D.C.’s much-discussed teacher-evaluation system, IMPACT, is making itself felt. On Friday, 206 District teachers (about 5 percent of the instructional staff) were fired due to poor performance. Among them, sixty-five were deemed “ineffective” (cause for immediate dismissal) and another 141 were rated “minimally effective” for the second year in a row. While firing any well-meaning, hard-working person can sound heartless, Gadfly sees several reasons to celebrate. D.C.’s terminations over the past two years mark a major milestone: the first time that teachers have been systematically, objectively assessed—and then held to account for their performance. Not even Montgomery County or Cincinnati (both of which are praised for their teacher-eval systems) can boast the rigors or consequences of IMPACT. What’s more, IMPACT has survived the Fenty-Gray mayoral shift (and the exit of its architect, Michelle Rhee). It looks like the evaluation system is here to stay. And the icing on this double-decker cake: While the Washington Teachers Union is still none-too-pleased with the evaluation system, D.C. teachers we’ve spoken with believe that IMPACT has actually improved their teaching. (The $25,000 bonus for which top teachers are eligible—there were 663—might have helped generate positive feelings, too.) IMPACT’s not perfect but this work-in-progress is years ahead of yesterday’s status quo.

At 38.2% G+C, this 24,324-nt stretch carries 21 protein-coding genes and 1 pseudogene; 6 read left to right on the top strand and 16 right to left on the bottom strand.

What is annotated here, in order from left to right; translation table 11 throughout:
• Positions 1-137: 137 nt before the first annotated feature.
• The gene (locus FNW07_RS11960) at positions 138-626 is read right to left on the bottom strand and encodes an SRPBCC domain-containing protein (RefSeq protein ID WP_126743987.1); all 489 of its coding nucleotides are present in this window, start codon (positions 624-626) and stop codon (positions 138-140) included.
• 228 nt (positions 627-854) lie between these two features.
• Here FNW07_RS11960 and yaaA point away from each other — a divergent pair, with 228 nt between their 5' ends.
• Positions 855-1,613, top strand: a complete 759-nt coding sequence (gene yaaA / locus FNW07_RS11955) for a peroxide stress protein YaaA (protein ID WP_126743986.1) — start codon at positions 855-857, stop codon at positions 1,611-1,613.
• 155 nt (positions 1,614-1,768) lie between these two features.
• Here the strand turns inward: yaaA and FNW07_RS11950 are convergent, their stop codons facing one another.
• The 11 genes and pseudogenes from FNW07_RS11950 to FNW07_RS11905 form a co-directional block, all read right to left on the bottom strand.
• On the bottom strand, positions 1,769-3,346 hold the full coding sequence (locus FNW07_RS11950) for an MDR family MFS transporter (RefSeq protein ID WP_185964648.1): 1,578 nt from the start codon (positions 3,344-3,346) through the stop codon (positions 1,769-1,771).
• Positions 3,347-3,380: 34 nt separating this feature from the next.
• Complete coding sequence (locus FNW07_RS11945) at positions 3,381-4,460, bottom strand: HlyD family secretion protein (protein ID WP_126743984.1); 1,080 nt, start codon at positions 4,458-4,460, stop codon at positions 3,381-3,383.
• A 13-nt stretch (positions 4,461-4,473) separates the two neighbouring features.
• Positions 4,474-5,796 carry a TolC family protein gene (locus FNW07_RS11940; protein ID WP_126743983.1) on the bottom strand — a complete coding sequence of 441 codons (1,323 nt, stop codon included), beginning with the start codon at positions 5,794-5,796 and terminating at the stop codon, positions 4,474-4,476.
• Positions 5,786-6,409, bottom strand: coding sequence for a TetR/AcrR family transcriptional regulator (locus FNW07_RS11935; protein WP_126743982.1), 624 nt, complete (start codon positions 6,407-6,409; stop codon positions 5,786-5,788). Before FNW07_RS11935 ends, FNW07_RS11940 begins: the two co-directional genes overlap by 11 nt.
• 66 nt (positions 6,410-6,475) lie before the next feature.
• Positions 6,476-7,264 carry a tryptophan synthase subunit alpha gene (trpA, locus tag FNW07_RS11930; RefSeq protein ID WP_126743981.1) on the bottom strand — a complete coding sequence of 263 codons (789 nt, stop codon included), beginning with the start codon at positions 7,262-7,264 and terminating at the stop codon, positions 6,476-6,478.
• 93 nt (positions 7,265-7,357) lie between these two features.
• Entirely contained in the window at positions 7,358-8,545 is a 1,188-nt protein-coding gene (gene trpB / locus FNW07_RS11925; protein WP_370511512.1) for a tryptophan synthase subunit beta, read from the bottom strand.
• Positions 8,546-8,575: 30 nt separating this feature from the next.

|Click to listen to commentary on the D.C. IMPACT-based firings from the Education Gadfly Show podcast
“D.C. Mayor’s Office Live: Vincent Gray on teacher firings, council changes,” Washington Post, July 19, 2011.
“More than 200 D.C. teachers fired,” by Bill Turque, Washington Post, July 15, 2011.
“D.C. teacher performance evaluations are working,” by Editorial Board, Washington Post, July 15, 2011.
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